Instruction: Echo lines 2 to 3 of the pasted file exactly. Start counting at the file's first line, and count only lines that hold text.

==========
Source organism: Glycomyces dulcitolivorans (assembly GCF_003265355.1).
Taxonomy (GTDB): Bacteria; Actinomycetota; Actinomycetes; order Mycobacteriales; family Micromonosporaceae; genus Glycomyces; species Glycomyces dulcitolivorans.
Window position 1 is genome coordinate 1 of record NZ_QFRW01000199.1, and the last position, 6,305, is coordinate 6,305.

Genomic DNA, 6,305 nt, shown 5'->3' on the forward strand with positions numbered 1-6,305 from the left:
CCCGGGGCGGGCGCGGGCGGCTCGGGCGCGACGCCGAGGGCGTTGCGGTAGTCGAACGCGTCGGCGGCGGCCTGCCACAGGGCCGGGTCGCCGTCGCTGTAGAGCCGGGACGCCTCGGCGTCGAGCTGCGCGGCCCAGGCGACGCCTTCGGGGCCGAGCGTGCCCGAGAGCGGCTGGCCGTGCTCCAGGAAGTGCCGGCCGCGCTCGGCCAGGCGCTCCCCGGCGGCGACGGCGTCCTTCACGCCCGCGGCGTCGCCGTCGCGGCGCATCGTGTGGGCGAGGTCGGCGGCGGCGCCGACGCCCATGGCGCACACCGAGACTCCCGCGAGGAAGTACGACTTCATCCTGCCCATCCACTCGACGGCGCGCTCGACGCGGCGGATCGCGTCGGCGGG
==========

Taxonomy (GTDB): Bacteria; Actinomycetota; Actinomycetes; order Mycobacteriales; family Micromonosporaceae; genus Glycomyces; species Glycomyces dulcitolivorans.
Window position 1 is genome coordinate 1 of record NZ_QFRW01000199.1, and the last position, 6,305, is coordinate 6,305.